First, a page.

Bee Gees star Robin Gibb does aged 62 after cancer battle
The music world was in mourning today after Robin Gibb of the Bee Gees died aged 62 following a lengthy battle with cancer.
The British singer and songwriter sold more than 200 million records and notched up dozens of hits with brothers Maurice and Barry during a career spanning more than half a century.
With their trademark falsetto close harmonies, the trio helped turn disco into a global phenomenon with hits including Stayin’ Alive and Night Fever, which featured on the soundtrack of the 1977 film Saturday Night Fever, starring John Travolta.
His family announced his death yesterday prompting an outpouring of grief from fans and fellow members of the music industry.
Broadcaster Paul Gambaccini described the musician as "talented beyond even his own understanding" and "one of the important figures in the history of British music", while stars including Bryan Adams and Mick Hucknall also paid emotional tributes.
A statement released by relatives said: "The family of Robin Gibb, of the Bee Gees, announce with great sadness that Robin passed away following his long battle with cancer and intestinal surgery. The family have asked that their privacy is respected at this very difficult time."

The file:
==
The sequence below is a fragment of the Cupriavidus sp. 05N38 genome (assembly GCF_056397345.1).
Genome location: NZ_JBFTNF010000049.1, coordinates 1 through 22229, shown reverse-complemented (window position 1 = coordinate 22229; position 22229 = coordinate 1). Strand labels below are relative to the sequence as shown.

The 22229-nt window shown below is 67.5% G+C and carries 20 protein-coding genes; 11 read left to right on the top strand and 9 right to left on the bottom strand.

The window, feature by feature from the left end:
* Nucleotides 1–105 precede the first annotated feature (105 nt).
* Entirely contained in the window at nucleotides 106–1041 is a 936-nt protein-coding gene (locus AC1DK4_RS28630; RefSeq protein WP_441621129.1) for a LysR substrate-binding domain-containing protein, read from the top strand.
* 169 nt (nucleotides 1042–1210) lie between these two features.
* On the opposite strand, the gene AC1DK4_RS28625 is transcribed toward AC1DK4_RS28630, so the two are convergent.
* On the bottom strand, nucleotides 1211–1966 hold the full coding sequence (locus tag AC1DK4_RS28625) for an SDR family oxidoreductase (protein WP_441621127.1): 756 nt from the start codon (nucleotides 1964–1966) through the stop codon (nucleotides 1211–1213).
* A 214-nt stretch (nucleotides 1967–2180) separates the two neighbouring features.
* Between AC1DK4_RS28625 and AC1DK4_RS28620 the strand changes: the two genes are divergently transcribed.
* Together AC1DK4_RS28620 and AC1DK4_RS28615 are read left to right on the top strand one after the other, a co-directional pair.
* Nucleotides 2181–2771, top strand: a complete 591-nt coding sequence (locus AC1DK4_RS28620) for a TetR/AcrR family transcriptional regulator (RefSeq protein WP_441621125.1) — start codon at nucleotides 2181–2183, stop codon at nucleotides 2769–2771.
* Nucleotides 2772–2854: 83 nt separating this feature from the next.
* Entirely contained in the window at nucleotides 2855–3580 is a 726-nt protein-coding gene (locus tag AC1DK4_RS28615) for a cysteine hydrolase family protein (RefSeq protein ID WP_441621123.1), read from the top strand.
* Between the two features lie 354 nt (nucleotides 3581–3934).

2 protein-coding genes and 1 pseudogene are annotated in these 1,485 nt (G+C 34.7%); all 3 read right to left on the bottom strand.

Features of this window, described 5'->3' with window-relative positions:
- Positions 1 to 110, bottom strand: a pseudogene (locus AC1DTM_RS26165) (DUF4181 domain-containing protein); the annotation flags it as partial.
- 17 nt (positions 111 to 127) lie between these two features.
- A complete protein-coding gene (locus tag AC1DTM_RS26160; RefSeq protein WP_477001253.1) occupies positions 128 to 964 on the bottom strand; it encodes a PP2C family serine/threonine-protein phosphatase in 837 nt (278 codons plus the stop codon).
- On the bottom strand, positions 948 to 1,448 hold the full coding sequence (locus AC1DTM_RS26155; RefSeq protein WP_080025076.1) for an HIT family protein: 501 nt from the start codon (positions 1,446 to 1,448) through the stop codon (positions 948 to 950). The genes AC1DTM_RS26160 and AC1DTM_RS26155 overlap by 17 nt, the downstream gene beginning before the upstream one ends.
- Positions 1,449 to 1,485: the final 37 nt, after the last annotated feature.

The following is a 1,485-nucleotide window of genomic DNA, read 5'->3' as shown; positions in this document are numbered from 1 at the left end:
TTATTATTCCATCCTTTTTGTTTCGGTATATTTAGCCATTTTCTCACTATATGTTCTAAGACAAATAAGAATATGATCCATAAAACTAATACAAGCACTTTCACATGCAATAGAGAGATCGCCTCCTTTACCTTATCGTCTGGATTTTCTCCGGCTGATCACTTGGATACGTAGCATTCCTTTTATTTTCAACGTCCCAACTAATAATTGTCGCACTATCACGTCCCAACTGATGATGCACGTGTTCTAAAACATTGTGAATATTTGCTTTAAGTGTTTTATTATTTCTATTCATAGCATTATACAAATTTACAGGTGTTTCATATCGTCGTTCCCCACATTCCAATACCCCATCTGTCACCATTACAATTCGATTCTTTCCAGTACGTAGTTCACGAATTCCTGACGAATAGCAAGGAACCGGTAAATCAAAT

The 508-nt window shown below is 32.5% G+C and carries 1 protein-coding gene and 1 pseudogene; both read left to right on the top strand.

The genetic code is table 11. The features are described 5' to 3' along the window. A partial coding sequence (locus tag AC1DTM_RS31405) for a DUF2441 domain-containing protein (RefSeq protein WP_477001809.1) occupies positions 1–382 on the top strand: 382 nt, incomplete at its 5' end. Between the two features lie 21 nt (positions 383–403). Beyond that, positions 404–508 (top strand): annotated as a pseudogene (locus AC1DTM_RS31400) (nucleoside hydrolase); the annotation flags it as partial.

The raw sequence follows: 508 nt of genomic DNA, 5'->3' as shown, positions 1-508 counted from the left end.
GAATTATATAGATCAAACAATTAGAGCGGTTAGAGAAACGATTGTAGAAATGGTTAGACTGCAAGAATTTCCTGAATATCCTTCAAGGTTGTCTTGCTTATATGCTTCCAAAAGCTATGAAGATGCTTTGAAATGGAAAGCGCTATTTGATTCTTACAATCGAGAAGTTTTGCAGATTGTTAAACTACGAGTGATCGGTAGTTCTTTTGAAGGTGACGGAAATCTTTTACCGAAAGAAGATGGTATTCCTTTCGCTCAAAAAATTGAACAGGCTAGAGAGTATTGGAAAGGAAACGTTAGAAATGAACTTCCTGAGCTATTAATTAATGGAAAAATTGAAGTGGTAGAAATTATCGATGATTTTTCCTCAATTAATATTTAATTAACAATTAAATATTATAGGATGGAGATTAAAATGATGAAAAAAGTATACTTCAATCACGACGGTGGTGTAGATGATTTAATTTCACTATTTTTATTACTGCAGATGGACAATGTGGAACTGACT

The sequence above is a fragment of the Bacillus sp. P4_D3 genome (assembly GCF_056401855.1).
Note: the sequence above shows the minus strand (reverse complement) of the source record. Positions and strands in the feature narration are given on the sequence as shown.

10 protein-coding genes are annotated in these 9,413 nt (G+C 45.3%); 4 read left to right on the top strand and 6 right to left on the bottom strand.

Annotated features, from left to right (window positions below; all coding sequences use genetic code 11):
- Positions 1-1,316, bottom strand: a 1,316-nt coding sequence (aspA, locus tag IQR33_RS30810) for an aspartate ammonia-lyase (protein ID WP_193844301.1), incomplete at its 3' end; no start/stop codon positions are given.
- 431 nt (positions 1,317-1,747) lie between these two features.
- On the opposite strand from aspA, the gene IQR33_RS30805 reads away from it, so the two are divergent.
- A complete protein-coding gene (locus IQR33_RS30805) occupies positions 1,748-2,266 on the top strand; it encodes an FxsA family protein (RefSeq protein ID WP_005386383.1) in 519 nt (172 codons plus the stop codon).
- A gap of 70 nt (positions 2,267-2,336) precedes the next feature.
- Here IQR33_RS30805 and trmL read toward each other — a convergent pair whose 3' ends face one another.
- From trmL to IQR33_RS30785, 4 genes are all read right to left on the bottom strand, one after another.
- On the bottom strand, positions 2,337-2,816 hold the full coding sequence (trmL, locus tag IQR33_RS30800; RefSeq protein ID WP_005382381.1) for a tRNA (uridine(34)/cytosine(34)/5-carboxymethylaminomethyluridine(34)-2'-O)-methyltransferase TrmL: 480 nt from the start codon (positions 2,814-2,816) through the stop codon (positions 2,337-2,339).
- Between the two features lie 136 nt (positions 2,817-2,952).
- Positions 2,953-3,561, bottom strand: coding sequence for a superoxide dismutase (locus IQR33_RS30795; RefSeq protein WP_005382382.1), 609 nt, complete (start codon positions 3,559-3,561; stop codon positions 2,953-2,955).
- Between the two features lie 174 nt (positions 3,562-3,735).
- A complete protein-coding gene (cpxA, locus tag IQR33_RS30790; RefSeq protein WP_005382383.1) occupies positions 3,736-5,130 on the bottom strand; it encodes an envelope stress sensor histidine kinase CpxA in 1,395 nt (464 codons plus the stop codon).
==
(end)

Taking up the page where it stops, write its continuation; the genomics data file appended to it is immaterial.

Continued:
Gibb had surgery on his bowel 18 months ago for an unrelated condition but a tumour was discovered and he was diagnosed with cancer of the colon and subsequently of the liver.
He fell into a coma last month after contracting pneumonia and was given 10 per cent chance of survival but astounded loved-ones with his recovery, “beating the odds" just days after doctors said he "was in God's hands".
Gibb’s twin brother Maurice died of a heart attack in 2003 following intestinal surgery, while his younger brother Andy, who was not part of the Bee Gees but a successful singer in his own right, died in 1988 from heart failure at 30.
The Bee Gees' hits catalogue, which also includes Massachusetts, I've Gotta Get A Message To You, Lonely Days, How Can You Mend A Broken Heart and How Deep Is Your Love, led to their induction into both the Rock and Roll and Songwriters Halls of Fame.
Gambaccini said: "Everyone should be aware that the Bee Gees are second only to Lennon and McCartney as the most successful songwriting unit in British popular music.
"Their accomplishments have been monumental. Not only have they written their own number one hits, but they wrote huge hit records for Barbra Streisand, Diana Ross, Dionne Warwick, Celine Dion, Destiny's Child, Dolly Parton and Kenny Rogers, the list goes on and on.
"What must also be said is Robin had one of the best white soul voices ever. He was singing lead on his first number one when he was 17, that was Massachusetts."
Many people took to micro blogging site Twitter to pay their respects.
A statement posted by Sony Music said: "Rest in peace, Robin Gibb. Thanks for the music."
Former deputy prime minister John Prescott wrote: "Just heard about Robin Gibb.
"A good friend, a brilliant musician and a man who turned all of us into wannabe Travoltas!
"Rest in peace Robin."
Canadian rocker Adams was also among the stars paying tribute, saying: "Robin Gibb RIP. Very sad to hear about yet another great singer dying too young."